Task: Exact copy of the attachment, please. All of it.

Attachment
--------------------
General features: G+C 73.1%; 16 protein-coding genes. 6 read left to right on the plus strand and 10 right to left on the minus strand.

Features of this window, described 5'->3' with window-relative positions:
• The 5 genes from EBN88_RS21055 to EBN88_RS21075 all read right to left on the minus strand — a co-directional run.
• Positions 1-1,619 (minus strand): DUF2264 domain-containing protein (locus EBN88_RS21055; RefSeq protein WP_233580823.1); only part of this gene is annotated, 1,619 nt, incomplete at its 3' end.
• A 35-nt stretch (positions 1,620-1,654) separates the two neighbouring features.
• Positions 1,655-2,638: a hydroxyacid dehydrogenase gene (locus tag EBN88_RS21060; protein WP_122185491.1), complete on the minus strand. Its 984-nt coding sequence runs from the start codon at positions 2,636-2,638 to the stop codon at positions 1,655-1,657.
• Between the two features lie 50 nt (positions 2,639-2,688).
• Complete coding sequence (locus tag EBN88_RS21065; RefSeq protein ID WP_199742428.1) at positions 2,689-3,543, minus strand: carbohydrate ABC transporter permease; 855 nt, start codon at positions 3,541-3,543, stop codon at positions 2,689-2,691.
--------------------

General features: G+C 73.1%; 16 protein-coding genes. 6 read left to right on the plus strand and 10 right to left on the minus strand.

Features of this window, described 5'->3' with window-relative positions:
• The 5 genes from EBN88_RS21055 to EBN88_RS21075 all read right to left on the minus strand — a co-directional run.
• Positions 1-1,619 (minus strand): DUF2264 domain-containing protein (locus EBN88_RS21055; RefSeq protein WP_233580823.1); only part of this gene is annotated, 1,619 nt, incomplete at its 3' end.
• A 35-nt stretch (positions 1,620-1,654) separates the two neighbouring features.
• Positions 1,655-2,638: a hydroxyacid dehydrogenase gene (locus tag EBN88_RS21060; protein WP_122185491.1), complete on the minus strand. Its 984-nt coding sequence runs from the start codon at positions 2,636-2,638 to the stop codon at positions 1,655-1,657.
• Between the two features lie 50 nt (positions 2,639-2,688).
• Complete coding sequence (locus tag EBN88_RS21065; RefSeq protein ID WP_199742428.1) at positions 2,689-3,543, minus strand: carbohydrate ABC transporter permease; 855 nt, start codon at positions 3,541-3,543, stop codon at positions 2,689-2,691.